I stated this before how we are determining the likelihood of god’s existence, therefore there is no other alternative that can replace contention 3. My opponent supposedly defeats my argument because of the reverse modal, however this can not be the case. My intentions of posting that argument was because it shows how it is likely that god exists. This is all I need and I do not need to go further to prove god’s existence.
This part of my opponent’s argument came of slightly confusing. Anyway, let’s break it down. The way my opponent states, god existing necessarily is contingent to god existing possibly. That translates to a necessary god exists by definition of possible existence. Apparently, since the necessary existence is the conclusion of the necessary existence being contingent to the possible existence, it does not follow the necessary existence being contingent to the possible existence? Just because we can phrase this in another way does not mean the argument itself is different.
I will do rebuttals until my opponent is done with his argument. Again, I thank my opponent for letting me argue.
Thanks for the rebuttal Pro.
Reverse Ontological Argument
Pro seems to have a misunderstanding of what the contentions of this argument are. I would like to begin by stating that the Modal Ontological Argument (MOA), does not prove the likelihood of a God's existence... It's intentions are to definitely prove God's existence.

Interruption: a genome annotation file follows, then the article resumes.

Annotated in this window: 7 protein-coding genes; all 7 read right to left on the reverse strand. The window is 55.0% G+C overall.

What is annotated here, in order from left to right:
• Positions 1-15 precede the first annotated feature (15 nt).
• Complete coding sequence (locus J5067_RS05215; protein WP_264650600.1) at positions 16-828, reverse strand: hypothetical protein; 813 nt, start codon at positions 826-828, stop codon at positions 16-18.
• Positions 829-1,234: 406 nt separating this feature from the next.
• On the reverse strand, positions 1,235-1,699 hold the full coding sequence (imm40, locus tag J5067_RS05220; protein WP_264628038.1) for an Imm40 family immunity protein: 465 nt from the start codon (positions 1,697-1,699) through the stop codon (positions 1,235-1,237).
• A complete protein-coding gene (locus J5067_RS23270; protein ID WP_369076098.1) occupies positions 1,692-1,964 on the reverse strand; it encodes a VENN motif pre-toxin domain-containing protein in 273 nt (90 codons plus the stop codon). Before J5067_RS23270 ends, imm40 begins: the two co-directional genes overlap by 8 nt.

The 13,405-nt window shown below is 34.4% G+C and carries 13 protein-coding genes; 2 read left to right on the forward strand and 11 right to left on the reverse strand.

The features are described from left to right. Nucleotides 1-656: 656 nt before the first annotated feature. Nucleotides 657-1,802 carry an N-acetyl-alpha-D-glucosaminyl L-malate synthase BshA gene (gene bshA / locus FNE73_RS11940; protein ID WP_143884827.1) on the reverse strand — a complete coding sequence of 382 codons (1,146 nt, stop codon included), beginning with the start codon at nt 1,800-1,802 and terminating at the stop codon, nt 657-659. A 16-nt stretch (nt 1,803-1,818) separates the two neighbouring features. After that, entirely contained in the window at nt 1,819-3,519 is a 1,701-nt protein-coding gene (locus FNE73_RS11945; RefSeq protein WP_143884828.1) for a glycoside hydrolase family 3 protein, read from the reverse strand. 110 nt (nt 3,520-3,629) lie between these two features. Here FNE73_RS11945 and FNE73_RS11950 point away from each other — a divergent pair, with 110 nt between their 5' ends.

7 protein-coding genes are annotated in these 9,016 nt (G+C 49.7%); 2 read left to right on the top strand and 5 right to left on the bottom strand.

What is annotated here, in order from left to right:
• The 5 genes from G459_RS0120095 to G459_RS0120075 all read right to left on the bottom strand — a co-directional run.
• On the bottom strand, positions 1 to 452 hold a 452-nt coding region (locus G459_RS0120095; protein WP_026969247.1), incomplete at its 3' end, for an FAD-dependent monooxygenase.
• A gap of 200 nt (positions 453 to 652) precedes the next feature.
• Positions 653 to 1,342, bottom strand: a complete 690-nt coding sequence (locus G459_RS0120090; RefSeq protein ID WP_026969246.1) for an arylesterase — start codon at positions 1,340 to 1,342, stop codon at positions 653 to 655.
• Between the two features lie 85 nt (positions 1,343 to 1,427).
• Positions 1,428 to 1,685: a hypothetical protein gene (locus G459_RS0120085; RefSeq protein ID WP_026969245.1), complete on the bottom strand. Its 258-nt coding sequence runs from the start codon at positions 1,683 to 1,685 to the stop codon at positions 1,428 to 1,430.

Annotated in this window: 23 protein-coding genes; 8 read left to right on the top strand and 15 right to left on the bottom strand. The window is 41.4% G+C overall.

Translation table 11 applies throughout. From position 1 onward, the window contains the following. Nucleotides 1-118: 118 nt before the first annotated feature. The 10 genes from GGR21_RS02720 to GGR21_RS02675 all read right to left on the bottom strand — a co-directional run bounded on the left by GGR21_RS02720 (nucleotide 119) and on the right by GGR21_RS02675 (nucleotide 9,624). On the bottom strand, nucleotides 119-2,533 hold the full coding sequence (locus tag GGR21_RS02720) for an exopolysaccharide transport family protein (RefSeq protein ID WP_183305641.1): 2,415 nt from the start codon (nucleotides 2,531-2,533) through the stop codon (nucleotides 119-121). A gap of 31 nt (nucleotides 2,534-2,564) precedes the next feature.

To elaborate more thoroughly, I will translate MOA into logical representation:
P2) ◊(∃x) ⊃ ◊(∃x)
P3) ◊(∃x) ⊃ (∃x)
P4) (∃x) ⊃ (∃x)
P5) (∃x) ⊃ (∃x)
C) ∴ (∃x)
(x being MGB)
I believe that the Pro is confused with epistemic modalies; a misconception for 'possibly', or '◊', is that it 'could' be the case. I believe that Pro is under that pretense because "My intentions of posting that argument was because it shows how it is likely that god exists" implies it. I apologize if this is not the case, however, to me, this is what it implies." Nonetheless, this argument uses system 5 axiom to make it valid... 'Possibly' means true in one world, 'contingent' means true in some worlds but not in others, and 'necessarily' means it is true in all worlds. Now, if we were to observe premise one, it states that it is possible that MGB exists in a possible world. What the reverse modal ontological argument (RMOA) does, is it replaces possible existence, with ~possible existence. If we were to concede that the MOA is sound, then RMOA is also sound. If that's the case, the argument is moot - Pro needs to advocate why MOA is superior to RMOA.
Modal Ontological Argument
I advocated that this argument is invalid, because it commits the fallacy of equivocation. If we were to examine premise 2 and 3, the definition of MGB changes...
P2: If it is possible that a maximally great being exists, then a maximally great being exists in some possible world.